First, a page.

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I have this on hold at the library. I don't know if this is a good time to read it or not as my Mother passed away a few weeks ago.

If it isn't the right time, I'll return it and check it out again later.
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Old 12-27-2009, 10:44 AM   #87
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Check out Myth #9:

Myths, Lies and Straight Talk - ABC News


I always had such a strong need to achieve that I went thru some years pretty similar to the fed. I didn't realize how bad it was until this Xmas when my son seemed shocked at his Xmas gifts and how well chosen they were--without him telling me what he wanted. I'm sitting here eldercaring and calm with the time to really introspect and put some thoughts into what I do now.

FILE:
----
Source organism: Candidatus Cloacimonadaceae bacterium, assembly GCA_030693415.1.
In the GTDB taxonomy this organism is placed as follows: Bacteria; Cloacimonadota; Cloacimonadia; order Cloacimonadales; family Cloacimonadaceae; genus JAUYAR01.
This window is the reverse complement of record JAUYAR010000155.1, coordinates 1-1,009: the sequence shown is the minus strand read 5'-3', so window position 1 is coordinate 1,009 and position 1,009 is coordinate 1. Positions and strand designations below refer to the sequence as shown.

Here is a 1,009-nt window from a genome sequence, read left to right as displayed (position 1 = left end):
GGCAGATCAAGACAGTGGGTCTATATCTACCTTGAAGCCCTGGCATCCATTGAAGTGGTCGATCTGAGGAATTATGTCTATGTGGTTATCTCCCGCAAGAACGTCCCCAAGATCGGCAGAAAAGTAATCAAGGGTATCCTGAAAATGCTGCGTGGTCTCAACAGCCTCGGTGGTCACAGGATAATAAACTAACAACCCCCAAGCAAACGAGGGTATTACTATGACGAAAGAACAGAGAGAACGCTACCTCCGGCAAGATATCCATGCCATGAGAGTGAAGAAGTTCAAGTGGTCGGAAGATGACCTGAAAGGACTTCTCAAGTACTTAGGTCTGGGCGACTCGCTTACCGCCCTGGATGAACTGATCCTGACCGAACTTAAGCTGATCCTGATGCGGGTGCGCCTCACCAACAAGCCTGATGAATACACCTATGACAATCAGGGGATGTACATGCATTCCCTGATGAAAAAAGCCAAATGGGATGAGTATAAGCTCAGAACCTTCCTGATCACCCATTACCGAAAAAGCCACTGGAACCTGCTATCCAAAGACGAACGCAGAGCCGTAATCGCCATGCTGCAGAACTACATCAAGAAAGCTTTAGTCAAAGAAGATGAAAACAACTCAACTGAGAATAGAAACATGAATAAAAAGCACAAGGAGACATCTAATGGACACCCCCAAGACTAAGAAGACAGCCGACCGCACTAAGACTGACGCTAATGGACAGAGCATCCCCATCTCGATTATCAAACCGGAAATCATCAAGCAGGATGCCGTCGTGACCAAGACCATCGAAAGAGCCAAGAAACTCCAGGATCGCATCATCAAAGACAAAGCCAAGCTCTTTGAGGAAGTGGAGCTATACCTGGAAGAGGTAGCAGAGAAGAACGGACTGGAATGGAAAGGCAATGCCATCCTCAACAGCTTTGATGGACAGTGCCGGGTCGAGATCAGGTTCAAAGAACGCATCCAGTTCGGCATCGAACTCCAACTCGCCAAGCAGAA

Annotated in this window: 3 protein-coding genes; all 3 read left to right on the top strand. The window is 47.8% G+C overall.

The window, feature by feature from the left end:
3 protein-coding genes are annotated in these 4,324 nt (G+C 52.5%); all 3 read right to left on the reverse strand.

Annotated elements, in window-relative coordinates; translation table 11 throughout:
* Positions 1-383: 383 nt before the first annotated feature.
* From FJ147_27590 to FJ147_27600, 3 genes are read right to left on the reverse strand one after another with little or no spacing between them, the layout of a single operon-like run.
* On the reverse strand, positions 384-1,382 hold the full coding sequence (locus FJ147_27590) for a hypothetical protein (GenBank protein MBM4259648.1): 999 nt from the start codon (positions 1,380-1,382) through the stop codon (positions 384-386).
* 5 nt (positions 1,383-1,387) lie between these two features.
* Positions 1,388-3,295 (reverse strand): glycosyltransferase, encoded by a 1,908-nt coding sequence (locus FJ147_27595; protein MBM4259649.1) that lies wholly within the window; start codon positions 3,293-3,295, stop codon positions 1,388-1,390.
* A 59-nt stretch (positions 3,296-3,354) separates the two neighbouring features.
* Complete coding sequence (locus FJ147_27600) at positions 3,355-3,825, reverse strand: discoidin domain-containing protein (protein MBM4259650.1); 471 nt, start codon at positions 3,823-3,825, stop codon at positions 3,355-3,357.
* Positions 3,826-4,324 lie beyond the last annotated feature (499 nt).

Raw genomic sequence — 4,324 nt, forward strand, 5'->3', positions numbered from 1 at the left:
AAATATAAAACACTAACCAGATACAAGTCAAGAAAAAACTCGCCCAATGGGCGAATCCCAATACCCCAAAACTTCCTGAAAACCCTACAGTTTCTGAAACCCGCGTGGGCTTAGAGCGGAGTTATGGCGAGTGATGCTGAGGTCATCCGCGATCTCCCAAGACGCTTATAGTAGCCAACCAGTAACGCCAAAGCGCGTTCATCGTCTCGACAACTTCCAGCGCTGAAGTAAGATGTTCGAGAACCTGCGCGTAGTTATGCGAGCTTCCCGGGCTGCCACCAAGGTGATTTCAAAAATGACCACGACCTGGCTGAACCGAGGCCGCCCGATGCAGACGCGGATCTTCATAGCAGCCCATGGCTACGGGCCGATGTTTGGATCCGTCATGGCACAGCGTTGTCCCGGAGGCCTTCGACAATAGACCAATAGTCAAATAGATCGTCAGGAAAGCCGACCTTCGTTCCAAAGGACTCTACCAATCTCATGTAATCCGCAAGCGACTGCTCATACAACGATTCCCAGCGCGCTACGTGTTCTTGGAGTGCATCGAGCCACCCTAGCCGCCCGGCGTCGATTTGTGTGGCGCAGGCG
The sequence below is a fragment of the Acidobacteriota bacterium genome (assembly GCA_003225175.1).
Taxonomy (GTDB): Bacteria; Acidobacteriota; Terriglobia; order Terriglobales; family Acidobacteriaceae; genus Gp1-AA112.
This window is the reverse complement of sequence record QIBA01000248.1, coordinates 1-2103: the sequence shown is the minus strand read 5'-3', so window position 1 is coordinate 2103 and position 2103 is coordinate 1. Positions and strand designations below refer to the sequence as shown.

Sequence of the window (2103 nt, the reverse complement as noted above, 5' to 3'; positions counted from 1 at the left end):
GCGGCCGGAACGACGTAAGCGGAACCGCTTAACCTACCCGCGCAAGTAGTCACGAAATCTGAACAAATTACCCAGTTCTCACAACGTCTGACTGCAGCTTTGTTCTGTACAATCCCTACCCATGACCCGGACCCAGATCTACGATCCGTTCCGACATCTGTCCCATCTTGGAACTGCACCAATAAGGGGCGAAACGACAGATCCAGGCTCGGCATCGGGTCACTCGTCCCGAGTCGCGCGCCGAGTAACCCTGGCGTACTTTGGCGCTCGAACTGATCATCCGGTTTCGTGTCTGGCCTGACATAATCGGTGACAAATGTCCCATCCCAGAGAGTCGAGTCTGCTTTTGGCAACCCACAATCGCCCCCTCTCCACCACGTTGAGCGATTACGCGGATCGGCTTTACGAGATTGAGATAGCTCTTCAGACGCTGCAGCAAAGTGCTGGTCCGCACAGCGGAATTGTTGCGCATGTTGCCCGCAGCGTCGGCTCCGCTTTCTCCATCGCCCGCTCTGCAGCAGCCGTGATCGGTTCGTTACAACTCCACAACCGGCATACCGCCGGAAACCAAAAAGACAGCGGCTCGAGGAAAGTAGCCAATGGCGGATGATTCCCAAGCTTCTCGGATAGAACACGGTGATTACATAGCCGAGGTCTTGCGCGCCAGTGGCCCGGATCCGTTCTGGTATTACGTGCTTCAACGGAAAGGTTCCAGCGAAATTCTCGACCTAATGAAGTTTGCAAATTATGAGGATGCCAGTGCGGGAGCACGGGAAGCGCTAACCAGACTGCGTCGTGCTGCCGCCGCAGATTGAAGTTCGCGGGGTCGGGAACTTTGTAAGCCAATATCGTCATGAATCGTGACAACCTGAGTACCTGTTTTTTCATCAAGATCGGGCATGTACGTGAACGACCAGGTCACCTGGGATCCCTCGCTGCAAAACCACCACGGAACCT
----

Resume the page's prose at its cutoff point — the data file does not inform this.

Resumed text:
Usually he has to tell me what he wants and I get it. Why wasn't I more creative before? How can you sit down and plan gifts when you are so obsessed with work?
It's taken me 5 years to calm down from the incredibly hectic pace I always kept up with business. 5 years! I think that's a long time to take to unwind now that I look at it. But, then again, it was 40+ working years, so maybe it isn't alarming.
I see how unbalanced my life was before as I was work obsessed. Never taking enough time for myself or my health (I was just lucky to inherit some good health genes). Friends kept mentioning it, but I was on such a treadmill and I couldn't stop as I had too many responsibilities for years and years. Too many clients, too many employees, too much pressure.